Retirement accounts are accounts that hold our investments, they are not investments in themselves. They are worth discussing because an effective way to lower your tax bill is to do the majority of your investing through a retirement account.
Basically, the government says you can have a tax break if you invest in your own retirement. If you keep your money in that account until you reach retirement age (59 and a half), you will be free from tax penalties.
Starting a retirement account is investing in your future self. If you're wondering whether or not a retirement account is right for you, the answer is yes. Sometimes, it's hard to imagine ourselves ten, twenty, or thirty years down the road, but saving for retirement early means more money and financial security for you later on.
What retirement account should I get?
Two types of retirement accounts exist:
- Those funded by you.
- Those funded by your employer.
The first step is to ask your boss about your company's retirement plan. She will explain how retirement accounts work, or, will direct you to someone who can. There will be options that you can choose to invest in.
Before choosing what you will invest in, you should first decide which type of account you want. Whether it is an employer sponsored plan, or an individually sponsored plan, there are again two options:
- "Roth" accounts
- Non-"Roth" accounts
Accounts with the word "Roth" give you a tax break later. Accounts without the word "Roth" give you a tax break now.
Here's how it works:
When you put money in a retirement account - any retirement account - it will grow free of taxes. Usually selling investments at a profit means you must pay taxes. Likewise, when you receive dividends or interest on an investment, that profit is taxable once you receive it. Not inside a retirement account. Retirement accounts are not subject to this type of taxation, allowing your money to grow faster.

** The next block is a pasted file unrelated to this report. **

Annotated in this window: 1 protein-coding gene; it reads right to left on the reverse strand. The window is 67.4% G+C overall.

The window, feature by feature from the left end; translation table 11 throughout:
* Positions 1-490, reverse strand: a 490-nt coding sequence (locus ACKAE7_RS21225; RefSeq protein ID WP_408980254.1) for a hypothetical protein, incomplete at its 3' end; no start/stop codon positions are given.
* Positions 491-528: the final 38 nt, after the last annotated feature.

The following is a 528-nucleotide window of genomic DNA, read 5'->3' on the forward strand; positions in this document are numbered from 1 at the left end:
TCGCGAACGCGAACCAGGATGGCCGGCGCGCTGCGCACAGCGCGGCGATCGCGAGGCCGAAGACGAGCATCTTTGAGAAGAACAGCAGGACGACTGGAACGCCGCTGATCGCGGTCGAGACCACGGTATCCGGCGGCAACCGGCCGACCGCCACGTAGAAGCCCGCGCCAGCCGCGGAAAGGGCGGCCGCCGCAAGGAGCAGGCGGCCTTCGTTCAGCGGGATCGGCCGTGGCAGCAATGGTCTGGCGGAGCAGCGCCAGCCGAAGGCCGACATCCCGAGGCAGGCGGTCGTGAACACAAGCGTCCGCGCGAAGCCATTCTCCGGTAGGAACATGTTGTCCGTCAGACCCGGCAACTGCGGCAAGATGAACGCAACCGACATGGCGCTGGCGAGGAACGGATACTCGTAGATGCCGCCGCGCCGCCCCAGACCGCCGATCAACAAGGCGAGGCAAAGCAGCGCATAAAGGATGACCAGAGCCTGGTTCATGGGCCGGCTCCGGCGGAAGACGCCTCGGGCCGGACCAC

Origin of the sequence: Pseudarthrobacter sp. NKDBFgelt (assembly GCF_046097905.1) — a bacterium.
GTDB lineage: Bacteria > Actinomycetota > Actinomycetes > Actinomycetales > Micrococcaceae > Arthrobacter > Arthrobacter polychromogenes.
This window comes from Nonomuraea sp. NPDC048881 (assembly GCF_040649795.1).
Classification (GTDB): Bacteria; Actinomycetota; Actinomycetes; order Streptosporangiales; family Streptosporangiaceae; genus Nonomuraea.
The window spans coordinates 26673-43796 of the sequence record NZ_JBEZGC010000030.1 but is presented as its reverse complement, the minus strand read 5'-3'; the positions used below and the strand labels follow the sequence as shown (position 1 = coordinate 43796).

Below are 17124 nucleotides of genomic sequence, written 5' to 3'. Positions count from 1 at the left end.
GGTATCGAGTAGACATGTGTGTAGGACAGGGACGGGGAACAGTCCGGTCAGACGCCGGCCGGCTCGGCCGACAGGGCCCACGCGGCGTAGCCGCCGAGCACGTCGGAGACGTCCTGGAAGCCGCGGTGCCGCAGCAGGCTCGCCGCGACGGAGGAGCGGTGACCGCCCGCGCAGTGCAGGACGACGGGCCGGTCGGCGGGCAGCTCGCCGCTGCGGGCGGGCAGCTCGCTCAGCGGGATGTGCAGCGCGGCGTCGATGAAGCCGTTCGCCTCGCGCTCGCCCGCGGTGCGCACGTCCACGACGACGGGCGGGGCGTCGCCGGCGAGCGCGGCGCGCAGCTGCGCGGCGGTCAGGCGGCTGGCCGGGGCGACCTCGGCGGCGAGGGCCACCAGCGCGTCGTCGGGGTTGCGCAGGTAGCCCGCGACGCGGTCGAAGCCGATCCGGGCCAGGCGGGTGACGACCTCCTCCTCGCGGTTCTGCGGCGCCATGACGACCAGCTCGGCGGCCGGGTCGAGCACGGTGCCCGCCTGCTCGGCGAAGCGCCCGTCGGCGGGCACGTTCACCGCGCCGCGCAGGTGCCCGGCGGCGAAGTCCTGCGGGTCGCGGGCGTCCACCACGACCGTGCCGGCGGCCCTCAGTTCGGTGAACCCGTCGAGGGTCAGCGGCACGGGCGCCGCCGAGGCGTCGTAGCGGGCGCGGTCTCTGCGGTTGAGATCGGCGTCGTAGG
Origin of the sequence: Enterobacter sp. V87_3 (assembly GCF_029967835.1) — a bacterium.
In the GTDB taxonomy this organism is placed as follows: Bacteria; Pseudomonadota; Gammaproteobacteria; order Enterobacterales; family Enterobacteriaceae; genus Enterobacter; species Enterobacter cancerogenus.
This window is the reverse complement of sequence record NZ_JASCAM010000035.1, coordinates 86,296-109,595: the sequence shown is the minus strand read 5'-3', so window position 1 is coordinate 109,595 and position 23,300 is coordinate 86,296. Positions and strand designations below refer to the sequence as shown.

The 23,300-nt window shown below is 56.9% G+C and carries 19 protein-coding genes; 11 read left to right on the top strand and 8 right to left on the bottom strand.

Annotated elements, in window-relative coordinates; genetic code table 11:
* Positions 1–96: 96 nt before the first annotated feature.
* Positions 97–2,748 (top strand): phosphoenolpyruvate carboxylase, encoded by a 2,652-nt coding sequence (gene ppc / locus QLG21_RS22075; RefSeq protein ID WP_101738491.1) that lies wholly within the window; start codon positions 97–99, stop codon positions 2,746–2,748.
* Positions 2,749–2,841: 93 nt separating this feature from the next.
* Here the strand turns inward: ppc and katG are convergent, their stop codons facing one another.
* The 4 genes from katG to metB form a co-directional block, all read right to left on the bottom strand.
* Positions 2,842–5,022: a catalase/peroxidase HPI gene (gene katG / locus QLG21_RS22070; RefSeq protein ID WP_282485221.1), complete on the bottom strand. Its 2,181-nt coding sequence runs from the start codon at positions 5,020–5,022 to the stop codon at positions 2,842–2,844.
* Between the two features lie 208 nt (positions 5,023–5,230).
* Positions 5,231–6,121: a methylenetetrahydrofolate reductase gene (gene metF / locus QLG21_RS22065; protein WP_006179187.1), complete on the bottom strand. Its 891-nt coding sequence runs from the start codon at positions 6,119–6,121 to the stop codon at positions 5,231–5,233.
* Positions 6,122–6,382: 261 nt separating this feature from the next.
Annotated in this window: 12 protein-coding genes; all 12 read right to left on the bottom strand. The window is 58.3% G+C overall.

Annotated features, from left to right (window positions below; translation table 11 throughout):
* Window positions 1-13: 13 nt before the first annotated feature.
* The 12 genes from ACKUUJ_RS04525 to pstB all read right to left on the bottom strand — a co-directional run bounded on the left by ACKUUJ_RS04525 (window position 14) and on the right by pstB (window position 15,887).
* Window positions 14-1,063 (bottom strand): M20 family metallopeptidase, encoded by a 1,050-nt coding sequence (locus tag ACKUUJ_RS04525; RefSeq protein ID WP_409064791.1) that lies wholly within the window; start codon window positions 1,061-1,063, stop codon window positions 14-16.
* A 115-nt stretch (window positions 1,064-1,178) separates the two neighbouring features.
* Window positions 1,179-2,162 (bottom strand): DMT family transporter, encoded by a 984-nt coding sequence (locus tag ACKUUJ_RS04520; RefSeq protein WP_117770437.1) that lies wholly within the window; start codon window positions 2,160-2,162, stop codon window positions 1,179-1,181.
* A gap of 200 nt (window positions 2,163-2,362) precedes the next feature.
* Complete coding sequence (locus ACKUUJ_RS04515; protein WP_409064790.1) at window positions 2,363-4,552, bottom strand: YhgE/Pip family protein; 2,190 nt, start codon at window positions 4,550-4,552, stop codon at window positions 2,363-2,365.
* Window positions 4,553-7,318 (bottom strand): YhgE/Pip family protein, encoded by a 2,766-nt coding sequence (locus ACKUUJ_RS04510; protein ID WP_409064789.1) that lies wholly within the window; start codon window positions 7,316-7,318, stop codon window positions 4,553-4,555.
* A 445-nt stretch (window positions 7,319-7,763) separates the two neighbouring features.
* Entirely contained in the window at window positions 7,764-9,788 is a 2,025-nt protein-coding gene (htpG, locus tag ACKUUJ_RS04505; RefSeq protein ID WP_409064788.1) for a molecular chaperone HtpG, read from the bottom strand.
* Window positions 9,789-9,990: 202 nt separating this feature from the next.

You do eventually have to pay taxes, though. Non-Roth accounts give you a tax break now. For example, if you are in the 30% tax bracket, and put $1,000 into your retirement account, you can deduct 30% (or $300), off your taxes that year. You get the tax break now.
Roth accounts do not allow you take a tax deduction for your contribution. Instead, when you withdraw money at age 59 and a half, you are not taxed at all. When in doubt, choose Roth. For most people, it is the better choice.
Deciding whether or not to go with your employer's plan
Consider your employer's plan if:
- They offer matching contributions. (It is in your best interest to take advantage of this. Your employer is paying you to participate.)
- It allows you to save more money than an individual plan. (Individual plans have limits to what you can put away. Employers have limits, too, but they are typically higher.)
- Income limits prevent you from participating in an individual plan. (Sometimes an individual plan won't work if you make too much).
"Why Bother" by Peter Bielagus